Published on
the Boston Globe

Officer Criticizes Military Tribunals

Farah Stockman

WASHINGTON - An Army reserve officer who served on a military panel at Guantanamo Bay that determined whether a detainee should be held indefinitely as an "enemy combatant" has said the process is deeply flawed, relying on vague evidence prepared by poorly trained personnel, and is subject to undue pressure from the military chain of command, according to an affidavit unsealed yesterday.

In the first account of the miltary review process by a participant, Lieutenant Colonel Stephen Abraham wrote that when he and two other officers assigned to serve on the tribunal concluded that a detainee should not be classified as an "enemy combatant," his superiors in charge of the process forced him to reopen the hearing so the government could present more evidence. 0623 01

After they reconsidered the case but refused to reverse their decision, he wrote, their superiors questioned them in follow-up meetings about "what went wrong" with the case. Abraham was never asked to serve on another panel, according to the affidavit.

Defense lawyers yesterday hailed the affidavit as proof that the military's Combatant Status Review Tribunals, or CSRTs, are "kangaroo courts" set up to justify holding nearly 400 detainees at Guantanamo Bay.

"I think this shows what we already suspected, which was that the CSRT tribunals are a sham," said Matt MacLean , an attorney representing a Kuwaiti detainee who sought out Abraham's statement to prove that the system in general is unfair. "But it is significant because it is the first evidence we have from the inside. It is the first time we have even had the identity of anybody involved in the process."

However, Defense Department spokesman Chito Peppler said yesterday that the Guantanamo hearings were "fair, rigorous and robust" and that the military officers who presided over them constituted a "neutral decision-making panel."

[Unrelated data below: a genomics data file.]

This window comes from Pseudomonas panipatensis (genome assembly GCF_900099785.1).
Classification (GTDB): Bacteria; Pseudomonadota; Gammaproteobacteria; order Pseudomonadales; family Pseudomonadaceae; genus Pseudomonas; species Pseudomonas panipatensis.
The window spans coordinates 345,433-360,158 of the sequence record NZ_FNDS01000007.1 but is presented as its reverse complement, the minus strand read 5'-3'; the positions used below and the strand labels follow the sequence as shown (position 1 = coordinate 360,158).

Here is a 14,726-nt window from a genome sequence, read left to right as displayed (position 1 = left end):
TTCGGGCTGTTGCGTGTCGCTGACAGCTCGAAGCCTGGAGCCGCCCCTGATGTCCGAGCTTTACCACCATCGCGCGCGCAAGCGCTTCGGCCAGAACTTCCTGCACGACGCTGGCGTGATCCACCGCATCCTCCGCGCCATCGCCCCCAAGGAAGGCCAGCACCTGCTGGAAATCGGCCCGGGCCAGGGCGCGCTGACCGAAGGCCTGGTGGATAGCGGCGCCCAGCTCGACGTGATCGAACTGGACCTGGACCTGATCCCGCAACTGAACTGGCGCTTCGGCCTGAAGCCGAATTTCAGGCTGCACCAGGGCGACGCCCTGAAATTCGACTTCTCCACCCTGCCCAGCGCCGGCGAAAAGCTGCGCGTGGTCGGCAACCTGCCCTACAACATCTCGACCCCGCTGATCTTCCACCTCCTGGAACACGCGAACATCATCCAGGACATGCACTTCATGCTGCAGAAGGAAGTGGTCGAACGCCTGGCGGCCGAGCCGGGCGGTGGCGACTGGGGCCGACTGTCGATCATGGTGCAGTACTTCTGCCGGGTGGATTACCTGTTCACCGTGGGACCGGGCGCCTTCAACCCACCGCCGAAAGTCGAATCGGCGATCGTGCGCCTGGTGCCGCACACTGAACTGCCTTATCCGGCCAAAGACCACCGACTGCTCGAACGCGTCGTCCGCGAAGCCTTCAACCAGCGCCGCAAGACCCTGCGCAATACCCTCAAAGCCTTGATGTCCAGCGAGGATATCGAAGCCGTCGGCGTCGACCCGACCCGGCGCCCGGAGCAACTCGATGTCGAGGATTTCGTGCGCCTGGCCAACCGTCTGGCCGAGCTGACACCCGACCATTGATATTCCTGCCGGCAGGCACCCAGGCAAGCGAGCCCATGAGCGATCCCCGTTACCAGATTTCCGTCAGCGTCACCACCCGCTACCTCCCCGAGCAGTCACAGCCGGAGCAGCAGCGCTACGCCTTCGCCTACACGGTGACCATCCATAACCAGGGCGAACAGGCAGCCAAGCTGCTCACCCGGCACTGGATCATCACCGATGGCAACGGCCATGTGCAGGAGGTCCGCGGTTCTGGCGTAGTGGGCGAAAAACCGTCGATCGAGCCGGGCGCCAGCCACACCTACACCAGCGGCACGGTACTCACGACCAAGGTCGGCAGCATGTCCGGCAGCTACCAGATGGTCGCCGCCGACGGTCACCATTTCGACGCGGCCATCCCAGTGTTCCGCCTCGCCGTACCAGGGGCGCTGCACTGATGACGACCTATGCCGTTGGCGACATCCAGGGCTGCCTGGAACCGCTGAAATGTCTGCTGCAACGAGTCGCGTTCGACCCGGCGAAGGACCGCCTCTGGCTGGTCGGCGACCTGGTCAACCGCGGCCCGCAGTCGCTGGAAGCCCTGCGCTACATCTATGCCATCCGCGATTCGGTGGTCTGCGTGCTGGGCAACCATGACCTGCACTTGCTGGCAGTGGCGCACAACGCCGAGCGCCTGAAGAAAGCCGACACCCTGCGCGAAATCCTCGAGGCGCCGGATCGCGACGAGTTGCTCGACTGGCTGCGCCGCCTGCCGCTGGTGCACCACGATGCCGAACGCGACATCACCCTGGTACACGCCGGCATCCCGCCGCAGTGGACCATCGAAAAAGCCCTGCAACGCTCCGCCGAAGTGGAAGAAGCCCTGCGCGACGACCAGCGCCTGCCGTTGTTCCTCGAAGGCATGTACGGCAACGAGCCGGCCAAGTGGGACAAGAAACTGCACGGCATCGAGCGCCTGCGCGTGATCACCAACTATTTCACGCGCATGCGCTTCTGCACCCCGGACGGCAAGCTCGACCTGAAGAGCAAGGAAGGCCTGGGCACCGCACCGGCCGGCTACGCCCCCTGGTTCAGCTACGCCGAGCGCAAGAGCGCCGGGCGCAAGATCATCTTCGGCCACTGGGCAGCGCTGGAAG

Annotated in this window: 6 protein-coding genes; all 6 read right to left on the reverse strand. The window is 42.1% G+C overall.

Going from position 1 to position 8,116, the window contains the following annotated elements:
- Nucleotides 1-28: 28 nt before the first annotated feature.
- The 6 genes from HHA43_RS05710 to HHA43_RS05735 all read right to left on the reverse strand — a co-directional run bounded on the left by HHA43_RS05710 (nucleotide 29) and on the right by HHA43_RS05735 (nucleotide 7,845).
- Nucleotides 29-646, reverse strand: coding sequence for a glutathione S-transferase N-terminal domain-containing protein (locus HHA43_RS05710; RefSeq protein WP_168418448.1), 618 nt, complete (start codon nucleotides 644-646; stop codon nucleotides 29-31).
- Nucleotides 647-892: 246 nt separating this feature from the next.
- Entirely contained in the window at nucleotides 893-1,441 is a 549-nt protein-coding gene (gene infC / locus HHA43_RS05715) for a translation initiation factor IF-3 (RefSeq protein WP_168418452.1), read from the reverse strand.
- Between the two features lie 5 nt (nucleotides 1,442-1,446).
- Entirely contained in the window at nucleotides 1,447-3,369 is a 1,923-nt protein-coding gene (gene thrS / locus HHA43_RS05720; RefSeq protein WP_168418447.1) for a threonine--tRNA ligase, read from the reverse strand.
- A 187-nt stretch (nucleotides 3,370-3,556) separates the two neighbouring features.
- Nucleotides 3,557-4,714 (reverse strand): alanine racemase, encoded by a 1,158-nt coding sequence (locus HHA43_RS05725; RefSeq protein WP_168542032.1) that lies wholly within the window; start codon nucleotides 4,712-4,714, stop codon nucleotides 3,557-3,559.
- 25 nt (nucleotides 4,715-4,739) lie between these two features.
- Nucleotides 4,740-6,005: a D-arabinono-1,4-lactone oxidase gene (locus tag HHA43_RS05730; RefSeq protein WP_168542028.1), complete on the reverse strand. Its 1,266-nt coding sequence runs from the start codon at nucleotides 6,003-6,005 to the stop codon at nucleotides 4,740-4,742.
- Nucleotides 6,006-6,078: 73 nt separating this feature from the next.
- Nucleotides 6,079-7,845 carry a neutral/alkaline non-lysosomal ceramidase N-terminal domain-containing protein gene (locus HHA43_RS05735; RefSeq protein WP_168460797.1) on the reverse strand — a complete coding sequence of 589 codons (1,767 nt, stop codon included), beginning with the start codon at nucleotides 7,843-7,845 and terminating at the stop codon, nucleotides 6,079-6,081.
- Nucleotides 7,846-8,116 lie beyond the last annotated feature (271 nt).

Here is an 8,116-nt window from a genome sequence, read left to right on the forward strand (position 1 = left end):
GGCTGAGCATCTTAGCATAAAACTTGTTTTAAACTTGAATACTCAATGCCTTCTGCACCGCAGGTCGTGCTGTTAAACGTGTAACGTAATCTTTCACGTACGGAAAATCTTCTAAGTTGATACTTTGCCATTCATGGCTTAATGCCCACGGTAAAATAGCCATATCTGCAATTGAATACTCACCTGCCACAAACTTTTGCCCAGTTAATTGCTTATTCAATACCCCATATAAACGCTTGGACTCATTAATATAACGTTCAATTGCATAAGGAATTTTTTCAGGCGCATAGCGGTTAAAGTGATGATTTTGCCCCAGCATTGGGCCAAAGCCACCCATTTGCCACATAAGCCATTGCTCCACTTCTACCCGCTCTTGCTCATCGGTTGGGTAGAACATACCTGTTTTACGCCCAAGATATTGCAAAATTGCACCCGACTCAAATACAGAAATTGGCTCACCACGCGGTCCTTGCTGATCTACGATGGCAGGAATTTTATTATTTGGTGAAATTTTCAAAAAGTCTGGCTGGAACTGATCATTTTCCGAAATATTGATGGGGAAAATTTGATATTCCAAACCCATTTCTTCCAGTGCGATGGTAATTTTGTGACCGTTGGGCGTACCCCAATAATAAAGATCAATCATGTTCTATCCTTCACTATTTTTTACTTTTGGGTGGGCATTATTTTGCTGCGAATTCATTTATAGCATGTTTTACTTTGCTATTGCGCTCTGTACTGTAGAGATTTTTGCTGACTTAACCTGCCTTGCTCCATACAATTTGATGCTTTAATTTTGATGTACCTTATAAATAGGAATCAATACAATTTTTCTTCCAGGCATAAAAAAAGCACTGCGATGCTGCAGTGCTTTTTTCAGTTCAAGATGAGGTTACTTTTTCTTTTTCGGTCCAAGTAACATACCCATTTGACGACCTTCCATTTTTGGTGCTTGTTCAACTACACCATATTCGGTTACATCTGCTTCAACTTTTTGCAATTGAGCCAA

Guantanamo Bay has come under increasing pressure from human rights groups and foreign governments to close. Even President Bush, who has defended the facility as an important bulwark in the war on terror, has said he would like to find a safe way to close it down. The White House has acknowledged that high-level discussions on the facility were taking place, but said no decision on its future is imminent.

The combatant status review tribunals began in 2004 after the Supreme Court ruled that the detainees had a right to a hearing. If the three-officer tribunal rules that a detainee is an enemy combatant, he may be held indefinitely.

Few detainees have ever been formally charged with a crime, so the CSRT hearings represent the only chance for the vast majority of detainees to argue they are not enemies of the United States. Of the 558 hearings held for detainees in 2004 and 2005, all but 38 were determined to be "enemy combatants."

Little was known about the CSRT process until last year, when the Defense Department was forced by a Freedom of Information Act request filed by the Associated Press to release thousands of pages of transcripts of the hearings. Any identifying information about the military officers presiding over the hearings was blacked out.

Defense lawyers found Abraham by chance: They did a presentation about Guantanamo Bay to a group of lawyers, and Abraham's sister was in the audience. Afterward, she told MacLean her brother had served on one of the tribunals.